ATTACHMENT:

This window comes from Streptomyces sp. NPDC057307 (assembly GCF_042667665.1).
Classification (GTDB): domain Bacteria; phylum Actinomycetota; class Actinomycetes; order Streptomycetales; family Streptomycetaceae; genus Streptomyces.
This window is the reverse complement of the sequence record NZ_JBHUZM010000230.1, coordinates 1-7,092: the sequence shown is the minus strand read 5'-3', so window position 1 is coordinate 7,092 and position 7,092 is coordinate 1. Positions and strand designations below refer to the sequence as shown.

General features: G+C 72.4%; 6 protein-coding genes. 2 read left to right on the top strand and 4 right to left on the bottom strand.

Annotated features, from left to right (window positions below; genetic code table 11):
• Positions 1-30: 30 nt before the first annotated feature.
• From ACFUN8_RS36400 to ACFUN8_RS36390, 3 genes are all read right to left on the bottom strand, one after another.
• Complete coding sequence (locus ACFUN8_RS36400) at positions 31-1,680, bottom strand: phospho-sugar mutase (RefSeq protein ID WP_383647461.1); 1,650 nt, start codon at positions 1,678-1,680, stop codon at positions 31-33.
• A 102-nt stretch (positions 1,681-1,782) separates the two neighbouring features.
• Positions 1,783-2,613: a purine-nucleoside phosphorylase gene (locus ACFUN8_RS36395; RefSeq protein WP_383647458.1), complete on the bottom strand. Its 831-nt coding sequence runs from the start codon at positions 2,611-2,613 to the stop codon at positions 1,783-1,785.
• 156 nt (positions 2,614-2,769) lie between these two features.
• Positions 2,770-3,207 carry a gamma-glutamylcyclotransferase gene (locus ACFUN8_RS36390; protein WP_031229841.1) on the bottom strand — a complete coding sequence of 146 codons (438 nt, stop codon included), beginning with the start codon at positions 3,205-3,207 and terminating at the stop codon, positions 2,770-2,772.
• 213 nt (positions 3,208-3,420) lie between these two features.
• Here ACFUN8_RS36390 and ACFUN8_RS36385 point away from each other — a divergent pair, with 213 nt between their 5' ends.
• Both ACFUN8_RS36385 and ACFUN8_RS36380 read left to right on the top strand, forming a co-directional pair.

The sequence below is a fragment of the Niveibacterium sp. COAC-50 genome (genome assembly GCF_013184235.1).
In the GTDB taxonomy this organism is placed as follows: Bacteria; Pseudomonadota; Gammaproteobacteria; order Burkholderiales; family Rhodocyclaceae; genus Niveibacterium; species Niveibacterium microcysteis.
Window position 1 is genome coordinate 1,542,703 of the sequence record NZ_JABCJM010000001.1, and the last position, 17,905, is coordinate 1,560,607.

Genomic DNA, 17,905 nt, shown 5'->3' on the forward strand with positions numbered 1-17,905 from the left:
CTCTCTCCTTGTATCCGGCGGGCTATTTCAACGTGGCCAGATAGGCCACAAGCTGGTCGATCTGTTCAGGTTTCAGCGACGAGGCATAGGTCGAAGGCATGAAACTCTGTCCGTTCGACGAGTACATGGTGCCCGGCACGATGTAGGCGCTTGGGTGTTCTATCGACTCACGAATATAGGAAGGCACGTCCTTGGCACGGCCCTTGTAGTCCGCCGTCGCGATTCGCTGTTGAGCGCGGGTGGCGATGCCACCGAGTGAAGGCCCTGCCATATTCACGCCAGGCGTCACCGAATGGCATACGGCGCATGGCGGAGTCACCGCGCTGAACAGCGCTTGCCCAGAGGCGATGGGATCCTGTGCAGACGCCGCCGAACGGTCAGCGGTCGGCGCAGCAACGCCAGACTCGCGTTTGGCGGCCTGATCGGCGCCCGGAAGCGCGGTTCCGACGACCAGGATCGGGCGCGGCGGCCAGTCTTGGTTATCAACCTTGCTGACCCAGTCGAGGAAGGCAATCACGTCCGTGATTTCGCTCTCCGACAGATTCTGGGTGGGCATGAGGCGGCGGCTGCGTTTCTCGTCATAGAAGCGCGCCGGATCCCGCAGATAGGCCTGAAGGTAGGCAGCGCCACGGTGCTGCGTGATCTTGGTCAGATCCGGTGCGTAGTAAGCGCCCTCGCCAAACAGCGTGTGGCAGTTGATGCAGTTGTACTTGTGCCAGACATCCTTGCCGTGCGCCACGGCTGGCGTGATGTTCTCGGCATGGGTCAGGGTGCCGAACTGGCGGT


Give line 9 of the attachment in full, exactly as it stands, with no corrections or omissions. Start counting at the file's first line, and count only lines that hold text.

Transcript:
• A 102-nt stretch (positions 1,681-1,782) separates the two neighbouring features.